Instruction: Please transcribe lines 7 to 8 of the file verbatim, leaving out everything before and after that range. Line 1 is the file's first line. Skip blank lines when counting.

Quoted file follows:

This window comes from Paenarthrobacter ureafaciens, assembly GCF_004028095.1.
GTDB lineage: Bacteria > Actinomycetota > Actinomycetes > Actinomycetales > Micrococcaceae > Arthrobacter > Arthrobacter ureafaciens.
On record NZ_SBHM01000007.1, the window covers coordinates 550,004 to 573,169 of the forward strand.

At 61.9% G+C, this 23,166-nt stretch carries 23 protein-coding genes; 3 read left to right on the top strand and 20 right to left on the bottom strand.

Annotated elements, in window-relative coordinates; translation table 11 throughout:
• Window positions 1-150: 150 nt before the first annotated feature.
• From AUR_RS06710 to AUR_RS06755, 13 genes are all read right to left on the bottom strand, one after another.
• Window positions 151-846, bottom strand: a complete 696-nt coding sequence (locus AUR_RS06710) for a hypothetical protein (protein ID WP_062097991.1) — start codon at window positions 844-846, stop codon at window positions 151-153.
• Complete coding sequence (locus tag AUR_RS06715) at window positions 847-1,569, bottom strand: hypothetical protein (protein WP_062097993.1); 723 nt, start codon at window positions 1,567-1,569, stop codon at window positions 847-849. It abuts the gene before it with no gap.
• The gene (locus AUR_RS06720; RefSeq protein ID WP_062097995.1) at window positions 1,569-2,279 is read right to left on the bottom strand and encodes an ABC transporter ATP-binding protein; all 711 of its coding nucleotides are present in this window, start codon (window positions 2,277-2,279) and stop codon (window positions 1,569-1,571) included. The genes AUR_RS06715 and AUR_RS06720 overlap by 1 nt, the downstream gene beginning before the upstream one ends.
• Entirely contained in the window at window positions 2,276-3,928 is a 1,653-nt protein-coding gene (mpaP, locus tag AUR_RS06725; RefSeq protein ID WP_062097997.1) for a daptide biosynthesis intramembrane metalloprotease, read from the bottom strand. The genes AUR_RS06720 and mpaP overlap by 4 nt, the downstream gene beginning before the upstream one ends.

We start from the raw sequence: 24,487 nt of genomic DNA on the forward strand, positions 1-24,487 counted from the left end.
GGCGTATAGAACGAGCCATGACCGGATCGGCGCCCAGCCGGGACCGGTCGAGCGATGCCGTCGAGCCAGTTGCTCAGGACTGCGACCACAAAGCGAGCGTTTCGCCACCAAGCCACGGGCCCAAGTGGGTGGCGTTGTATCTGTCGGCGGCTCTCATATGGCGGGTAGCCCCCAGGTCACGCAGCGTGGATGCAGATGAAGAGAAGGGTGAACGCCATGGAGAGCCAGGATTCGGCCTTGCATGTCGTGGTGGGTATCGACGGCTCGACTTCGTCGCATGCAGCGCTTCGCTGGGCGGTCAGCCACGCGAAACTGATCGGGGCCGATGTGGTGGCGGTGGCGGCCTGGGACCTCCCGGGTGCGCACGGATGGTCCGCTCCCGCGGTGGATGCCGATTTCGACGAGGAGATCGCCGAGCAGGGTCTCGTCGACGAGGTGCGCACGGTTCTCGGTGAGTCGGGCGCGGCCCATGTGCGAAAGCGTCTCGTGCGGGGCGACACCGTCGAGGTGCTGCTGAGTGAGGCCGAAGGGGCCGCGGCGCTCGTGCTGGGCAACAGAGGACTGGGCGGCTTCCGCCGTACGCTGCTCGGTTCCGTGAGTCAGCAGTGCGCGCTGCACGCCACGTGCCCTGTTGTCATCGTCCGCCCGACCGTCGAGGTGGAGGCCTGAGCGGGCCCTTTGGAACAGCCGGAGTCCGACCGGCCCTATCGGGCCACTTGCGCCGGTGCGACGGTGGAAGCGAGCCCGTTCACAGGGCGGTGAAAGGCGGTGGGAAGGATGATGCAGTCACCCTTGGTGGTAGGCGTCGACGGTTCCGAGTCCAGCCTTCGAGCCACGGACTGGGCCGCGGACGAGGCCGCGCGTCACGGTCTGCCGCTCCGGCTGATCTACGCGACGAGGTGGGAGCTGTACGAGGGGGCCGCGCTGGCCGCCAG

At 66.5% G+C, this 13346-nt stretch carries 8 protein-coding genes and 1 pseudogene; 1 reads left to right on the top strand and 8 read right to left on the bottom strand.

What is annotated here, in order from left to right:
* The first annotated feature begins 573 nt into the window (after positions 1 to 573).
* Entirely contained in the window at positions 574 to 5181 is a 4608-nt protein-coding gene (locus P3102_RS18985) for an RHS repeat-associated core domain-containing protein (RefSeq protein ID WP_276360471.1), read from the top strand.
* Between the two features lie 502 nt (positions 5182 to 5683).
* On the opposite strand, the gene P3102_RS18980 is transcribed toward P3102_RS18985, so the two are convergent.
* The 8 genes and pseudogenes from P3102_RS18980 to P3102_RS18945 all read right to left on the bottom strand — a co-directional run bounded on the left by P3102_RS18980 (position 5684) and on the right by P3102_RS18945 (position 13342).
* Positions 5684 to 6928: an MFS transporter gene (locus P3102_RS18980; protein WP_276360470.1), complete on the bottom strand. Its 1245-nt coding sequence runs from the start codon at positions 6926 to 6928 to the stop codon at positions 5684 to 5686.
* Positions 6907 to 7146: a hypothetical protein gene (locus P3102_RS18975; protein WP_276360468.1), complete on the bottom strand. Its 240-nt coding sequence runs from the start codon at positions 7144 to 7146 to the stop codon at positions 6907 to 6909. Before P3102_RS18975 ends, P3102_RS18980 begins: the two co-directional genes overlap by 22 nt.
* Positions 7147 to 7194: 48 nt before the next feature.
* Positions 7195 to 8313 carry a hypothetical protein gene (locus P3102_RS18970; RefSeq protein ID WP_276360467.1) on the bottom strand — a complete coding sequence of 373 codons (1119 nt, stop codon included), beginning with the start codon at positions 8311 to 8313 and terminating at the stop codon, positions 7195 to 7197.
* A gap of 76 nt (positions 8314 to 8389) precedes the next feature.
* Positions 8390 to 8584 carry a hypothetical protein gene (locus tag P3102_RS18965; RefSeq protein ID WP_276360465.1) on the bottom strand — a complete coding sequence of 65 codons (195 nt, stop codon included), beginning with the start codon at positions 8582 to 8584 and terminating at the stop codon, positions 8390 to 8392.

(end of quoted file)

• From AUR_RS06710 to AUR_RS06755, 13 genes are all read right to left on the bottom strand, one after another.
• Window positions 151-846, bottom strand: a complete 696-nt coding sequence (locus AUR_RS06710) for a hypothetical protein (protein ID WP_062097991.1) — start codon at window positions 844-846, stop codon at window positions 151-153.